This pandemic means that we are no longer living on a timeline. It’s more of a timeout

“The days are bleeding together and I no longer know what the passage of time is,” a friend in Melbourne messages me. She’s five weeks into her city’s second strict Covid lockdown, but what even is a week any more?

Her days, as she describes them, are mostly work, a monotony broken up only by exercise, cooking, reading, sleeping, eating, as well as an activity she simply calls “balcony” – one that all locked-down apartment dwellers intuitively understand.

“It just feels interminable,” she writes. “And the only thing that changes on the weekends is I don’t (always) get up and sit at my desk.”

When describing this strange year, we reach for cliches like “unprecedented times” or “the weirdest timeline” – expressions that partly capture living through a plague, the shutdown of our cities, the rapid adoption of new habits like passing army checkpoints on state borders or actually using QR codes.

But we’re also living in a moment where time itself, or at least our perception of it, is being configured anew.

In places under hard lockdown, the days, naturally, can feel endless and indistinct. A survey of 1,000 Americans in April found half felt that time had slowed down – views researchers said correlated with respondents feeling nervous or stressed. Time flies when you’re having fun – it’s little wonder it drags when you’re doomscrolling, looking for jobs that no longer exist or waiting for the next day’s Covid numbers.

But even where the harshest restrictions have lifted, many of us are living discombobulated lives, absent from the activities and structure that used to demarcate morning from night, work time from leisure time, and the days and weeks and months from each other.

Despite utopian hopes that working from home would give us more time to ourselves, many of us are finding the opposite – we live at work now, in front of our screens more than ever, and have to make conscious effort to contain the work day to something approaching the hours we’re paid for.

Last week (I think?) I got a knot in my chest when I read that my local pub had been named as a potential Covid transmission site on a night in late July – one of a series of venues a young guy who’d since tested positive visited on what sounded like a freewheeling and distinctly Before-Times-style weekend. Shit, I thought, I had a drink there recently. Last week? Three weeks ago? A Saturday – or was it Wednesday? What day is it today? And since when was it no longer July? I had to scroll through text messages and photos on my phone for clues to my movements over the last few weeks, looking for any little breadcrumbs to find my way back through the thickets of my memory (my last visit, it turns out, predated his by a full week).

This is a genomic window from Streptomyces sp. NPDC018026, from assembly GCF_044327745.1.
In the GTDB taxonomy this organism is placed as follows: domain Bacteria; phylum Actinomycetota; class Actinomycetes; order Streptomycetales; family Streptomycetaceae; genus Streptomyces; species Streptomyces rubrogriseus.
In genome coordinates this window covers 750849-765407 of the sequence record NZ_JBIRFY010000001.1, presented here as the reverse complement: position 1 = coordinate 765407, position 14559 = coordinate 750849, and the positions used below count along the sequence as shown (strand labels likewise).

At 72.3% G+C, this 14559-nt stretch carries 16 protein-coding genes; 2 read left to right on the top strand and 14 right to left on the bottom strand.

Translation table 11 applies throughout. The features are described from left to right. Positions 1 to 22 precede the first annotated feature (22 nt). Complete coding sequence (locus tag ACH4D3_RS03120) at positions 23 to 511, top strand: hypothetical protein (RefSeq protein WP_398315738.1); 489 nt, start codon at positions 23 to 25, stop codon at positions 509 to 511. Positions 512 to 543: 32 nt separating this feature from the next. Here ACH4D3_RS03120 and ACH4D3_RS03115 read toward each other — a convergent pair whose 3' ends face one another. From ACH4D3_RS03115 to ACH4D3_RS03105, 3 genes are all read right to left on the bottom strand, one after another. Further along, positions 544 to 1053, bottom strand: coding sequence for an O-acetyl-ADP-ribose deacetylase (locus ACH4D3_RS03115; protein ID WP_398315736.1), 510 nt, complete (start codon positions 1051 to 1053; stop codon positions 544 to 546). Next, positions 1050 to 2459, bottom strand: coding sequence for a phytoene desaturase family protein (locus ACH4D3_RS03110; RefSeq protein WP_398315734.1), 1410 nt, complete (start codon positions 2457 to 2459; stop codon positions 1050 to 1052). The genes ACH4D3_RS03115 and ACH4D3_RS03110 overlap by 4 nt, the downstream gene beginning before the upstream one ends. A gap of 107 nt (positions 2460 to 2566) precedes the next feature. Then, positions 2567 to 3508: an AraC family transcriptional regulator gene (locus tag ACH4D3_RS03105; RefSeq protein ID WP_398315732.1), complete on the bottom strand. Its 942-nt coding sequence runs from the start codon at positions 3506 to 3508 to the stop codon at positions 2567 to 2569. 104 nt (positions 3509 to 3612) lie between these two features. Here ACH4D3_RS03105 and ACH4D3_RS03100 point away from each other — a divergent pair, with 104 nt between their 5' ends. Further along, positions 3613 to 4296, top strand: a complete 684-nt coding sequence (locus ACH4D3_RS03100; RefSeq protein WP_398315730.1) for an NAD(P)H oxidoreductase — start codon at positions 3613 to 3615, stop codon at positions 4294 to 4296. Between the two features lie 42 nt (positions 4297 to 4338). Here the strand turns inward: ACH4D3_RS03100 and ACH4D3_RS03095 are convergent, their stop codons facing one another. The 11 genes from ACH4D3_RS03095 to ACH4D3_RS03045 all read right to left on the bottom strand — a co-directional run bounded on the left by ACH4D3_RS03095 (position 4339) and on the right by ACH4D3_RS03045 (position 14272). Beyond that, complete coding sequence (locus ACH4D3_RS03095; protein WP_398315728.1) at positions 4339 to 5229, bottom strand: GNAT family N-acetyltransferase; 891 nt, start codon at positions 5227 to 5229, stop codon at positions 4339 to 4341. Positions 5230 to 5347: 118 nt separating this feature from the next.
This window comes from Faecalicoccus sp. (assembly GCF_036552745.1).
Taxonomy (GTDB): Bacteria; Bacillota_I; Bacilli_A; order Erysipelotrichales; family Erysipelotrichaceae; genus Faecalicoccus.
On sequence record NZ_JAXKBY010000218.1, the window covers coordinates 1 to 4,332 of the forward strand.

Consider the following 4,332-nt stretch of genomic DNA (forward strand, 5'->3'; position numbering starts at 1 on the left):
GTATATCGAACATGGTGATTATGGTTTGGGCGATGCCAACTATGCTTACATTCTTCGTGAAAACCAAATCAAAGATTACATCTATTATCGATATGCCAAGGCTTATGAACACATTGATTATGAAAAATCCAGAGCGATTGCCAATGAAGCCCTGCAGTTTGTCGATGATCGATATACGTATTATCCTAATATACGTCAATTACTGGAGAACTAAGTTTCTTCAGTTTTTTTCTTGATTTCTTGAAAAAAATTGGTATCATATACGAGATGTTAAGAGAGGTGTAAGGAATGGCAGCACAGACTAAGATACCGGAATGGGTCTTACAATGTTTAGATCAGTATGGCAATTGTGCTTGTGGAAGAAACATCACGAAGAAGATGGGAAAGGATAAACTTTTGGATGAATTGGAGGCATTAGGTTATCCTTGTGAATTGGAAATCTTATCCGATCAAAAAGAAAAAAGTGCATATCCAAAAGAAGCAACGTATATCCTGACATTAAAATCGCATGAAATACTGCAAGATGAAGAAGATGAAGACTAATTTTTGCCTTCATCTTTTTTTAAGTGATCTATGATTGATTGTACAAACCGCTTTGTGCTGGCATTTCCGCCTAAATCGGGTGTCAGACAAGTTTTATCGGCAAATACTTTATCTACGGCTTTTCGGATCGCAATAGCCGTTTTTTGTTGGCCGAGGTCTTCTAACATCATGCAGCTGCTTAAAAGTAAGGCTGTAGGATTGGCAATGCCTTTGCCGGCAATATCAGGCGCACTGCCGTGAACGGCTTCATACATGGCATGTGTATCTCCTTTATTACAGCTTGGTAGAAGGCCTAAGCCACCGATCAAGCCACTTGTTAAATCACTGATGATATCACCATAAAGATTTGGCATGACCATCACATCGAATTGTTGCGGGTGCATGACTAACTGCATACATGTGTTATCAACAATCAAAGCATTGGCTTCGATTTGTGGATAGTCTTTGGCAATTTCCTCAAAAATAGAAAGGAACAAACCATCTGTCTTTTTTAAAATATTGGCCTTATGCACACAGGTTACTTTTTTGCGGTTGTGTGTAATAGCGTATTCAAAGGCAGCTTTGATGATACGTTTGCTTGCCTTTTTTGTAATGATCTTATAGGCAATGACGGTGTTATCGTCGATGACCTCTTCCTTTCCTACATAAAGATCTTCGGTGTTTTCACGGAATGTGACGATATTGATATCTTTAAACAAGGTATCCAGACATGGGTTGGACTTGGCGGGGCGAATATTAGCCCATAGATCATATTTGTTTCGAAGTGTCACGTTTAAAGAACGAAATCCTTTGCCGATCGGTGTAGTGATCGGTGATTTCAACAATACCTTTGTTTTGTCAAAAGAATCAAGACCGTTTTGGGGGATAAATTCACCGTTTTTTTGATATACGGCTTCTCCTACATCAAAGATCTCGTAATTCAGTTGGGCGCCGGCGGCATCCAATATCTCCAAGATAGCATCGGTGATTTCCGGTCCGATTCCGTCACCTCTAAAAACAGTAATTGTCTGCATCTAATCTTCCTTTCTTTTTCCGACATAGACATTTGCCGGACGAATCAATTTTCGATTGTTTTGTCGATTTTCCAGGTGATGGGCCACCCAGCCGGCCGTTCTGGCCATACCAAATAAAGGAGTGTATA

We don’t live in a timeline anymore, more of a timesoup.

Perhaps ironically, this sense of slowness or disorientation can be overlaid with anxiety about the year passing quickly, because many of us haven’t really done anything. That it is already August – August! – feels stressful, galling even.

Everyone has their own version of this anxiety, not so much FOMO as just MO – jobs stalled or ended, fertility treatments delayed, overseas moves or trips scrapped, weddings or milestone birthday parties cancelled. Women my age tend to already face particular anxiety about time passing – hectored daily about ticking biological clocks, returning to work, slicking the right kinds of oils and acids on your face to deny the passage of time itself. We are always supposed to be on a journey of personal growth, of optimisation. But in our homes, month after month, it can feel like the only things growing are the monsteras and that pile of unread books. As 2020 rolls on, it can be hard to quiet that familiar busybody voice whispering “tick tock” inside your head.

What makes defeating that voice harder is that the future is so uncertain – plans are almost impossible to make. We are all having to yield to Covid time in a way, to accept a pause in place of relentless progress. And within it, finding new ways to process and enjoy the time we have.

In her recent book Funny Weather, Olivia Laing writes about how gardening situates you in a “different kind of time, the antithesis of the agitating present.” Laing shares a story from Virginia Woolf’s diary in 1939, when Woolf called her husband in to listen to Hitler on the radio. “I shan’t come in,” he shouts from the garden, “I’m planting iris, they will be flowering long after he is dead.”

Another friend tells me watching her toddler son getting bigger and learning new words was one of the only things to break that sense of stasis during her first lockdown. “The only thing marking time was him,” she said.